Mathematics and Statistics
Mathematics is the exploration and use of patterns and relationships in quantities, space, and time. Statistics is the exploration and use of patterns and relationships in data. These two disciplines are related but different ways of thinking and of solving problems. Both equip students with effective means for investigating, interpreting, explaining, and making sense of the world in which they live. Mathematicians and statisticians use symbols, graphs, and diagrams to help them find and communicate patterns and relationships, and they create models to represent both real-life and hypothetical situations.
Why study mathematics and statistics?
By studying mathematics and statistics, students develop the ability to think creatively, critically, strategically, and logically. They learn to structure and to organise, to carry out procedures flexibly and accurately, to process and communicate information, and to enjoy intellectual challenges.
By learning mathematics and statistics, students develop other important thinking skills. They learn to create models and predict outcomes, to conjecture, to justify and verify, and to seek patterns and generalisations. They learn to estimate with reasonableness, calculate with precision, and understand when results are precise and when they must be interpreted with uncertainty. Mathematics and statistics have a broad range of practical applications in everyday life, in other learning areas, and in workplaces.
The Structure of the Mathematics and Statistics Curriculum
Number and Algebra.
Number involves calculating and estimating, using appropriate mental, written, or machine calculation methods in flexible ways. It also involves knowing when it is appropriate to use estimation and being able to discern whether results are reasonable. Algebra involves generalising and representing the patterns and relationships found in numbers, shapes, and measures.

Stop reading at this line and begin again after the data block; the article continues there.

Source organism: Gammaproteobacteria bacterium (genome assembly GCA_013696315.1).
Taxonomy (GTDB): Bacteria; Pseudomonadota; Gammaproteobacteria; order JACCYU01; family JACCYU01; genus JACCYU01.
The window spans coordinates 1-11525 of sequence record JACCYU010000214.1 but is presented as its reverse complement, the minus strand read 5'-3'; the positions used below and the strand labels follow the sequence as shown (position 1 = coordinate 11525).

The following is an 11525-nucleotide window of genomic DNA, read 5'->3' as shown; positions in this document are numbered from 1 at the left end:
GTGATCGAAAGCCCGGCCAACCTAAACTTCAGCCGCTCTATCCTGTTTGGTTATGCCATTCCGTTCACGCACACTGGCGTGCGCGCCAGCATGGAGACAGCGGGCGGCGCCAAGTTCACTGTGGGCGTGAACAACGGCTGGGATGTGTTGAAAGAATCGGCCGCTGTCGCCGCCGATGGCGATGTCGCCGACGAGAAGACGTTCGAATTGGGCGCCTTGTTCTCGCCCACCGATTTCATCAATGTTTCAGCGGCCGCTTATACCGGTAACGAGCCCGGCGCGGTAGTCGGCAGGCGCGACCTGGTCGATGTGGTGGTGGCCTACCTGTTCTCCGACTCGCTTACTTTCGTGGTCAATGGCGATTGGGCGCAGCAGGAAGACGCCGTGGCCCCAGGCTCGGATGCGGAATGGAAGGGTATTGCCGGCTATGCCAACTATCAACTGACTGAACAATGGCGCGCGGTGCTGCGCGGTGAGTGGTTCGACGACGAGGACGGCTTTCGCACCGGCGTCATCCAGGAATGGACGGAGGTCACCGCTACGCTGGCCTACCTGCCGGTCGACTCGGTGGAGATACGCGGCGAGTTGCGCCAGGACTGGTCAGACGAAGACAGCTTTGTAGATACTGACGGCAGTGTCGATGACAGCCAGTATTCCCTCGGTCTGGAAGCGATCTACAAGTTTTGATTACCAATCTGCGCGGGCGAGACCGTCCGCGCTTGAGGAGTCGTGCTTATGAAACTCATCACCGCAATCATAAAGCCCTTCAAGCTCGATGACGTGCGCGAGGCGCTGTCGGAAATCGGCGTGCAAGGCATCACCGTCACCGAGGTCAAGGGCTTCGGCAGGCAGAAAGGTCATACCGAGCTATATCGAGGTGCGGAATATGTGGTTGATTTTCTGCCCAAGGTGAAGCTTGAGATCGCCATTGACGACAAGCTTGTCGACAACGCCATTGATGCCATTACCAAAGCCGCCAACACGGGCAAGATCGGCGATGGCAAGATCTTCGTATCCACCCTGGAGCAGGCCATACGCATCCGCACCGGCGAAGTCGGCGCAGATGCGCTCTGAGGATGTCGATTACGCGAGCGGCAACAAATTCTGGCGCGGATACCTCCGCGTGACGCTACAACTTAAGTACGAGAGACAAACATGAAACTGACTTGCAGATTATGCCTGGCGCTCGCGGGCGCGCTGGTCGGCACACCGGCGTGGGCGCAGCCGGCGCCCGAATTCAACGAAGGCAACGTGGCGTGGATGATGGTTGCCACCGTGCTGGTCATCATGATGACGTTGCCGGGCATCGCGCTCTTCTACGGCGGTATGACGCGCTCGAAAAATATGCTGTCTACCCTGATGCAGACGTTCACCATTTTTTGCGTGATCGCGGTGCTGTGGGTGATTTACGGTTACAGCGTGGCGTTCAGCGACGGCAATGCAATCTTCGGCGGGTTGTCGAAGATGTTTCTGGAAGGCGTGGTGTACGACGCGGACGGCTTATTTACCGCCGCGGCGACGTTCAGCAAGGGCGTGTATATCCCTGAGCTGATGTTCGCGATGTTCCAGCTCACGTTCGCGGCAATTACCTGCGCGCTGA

Geometry and Measurement.
Geometry involves recognising and using the properties and symmetries of shapes and describing position and movement. Measurement involves quantifying the attributes of objects, using appropriate units and instruments. It also involves predicting and calculating rates of change.
Statistics involves identifying problems that can be explored by the use of appropriate data, designing investigations, collecting data, exploring and using patterns and relationships in data, solving problems, and communicating findings. Statistics also involves interpreting statistical information, evaluating data-based arguments, and dealing with uncertainty and variation. (MOE, 2007)
Mathematics at Pukekohe East School
The expectation is that all children will have the opportunity to develop their number sense, knowledge and strategies engaging in challenging mathematics tasks, have their mathematical thinking heard and valued, believe in themselves and experience success in inclusive and culturally responsive contexts.
In every class, every day, all students will have:
- the opportunity to be challenged, to persist and succeed.
- opportunities to engage in mathematics discourse to clarify their maths thinking and reasoning and build upon other student’s explanations in authentic contexts.
- a combination of flexible grouping options including whole-class, small-group, pair or individual.
- time for new learning, practice and consolidation of knowledge and strategies.
- access to concrete materials to assist in learning new concepts.
- access to digital sites and modelling tools to assist learning.
- involvement in a range of assessment processes to make their thinking visible to their teacher to ascertain learning needs and progress.
- a clear understanding of their learning goals and be able to reflect on their progress toward and beyond these goals with increasing independence and ownership.
Assessment and Reporting at Pukekohe East School
Assessment data will be gathered periodically throughout the year to gauge progress and achievement. This data assists with setting and monitoring of school-wide, class, target group or individual goals and learning programmes.
Standardised assessment data is shared with the students, parents and whanau on an individual basis and our BoT related to progress and achievement of year group cohorts.
Progress and achievement will be reported to parents via:
- Seesaw- ongoing evidence of learning shared (digital portfolio)
- Learning Forums (student, parents and teacher conferences twice yearly)
- a written report covering all curriculum areas.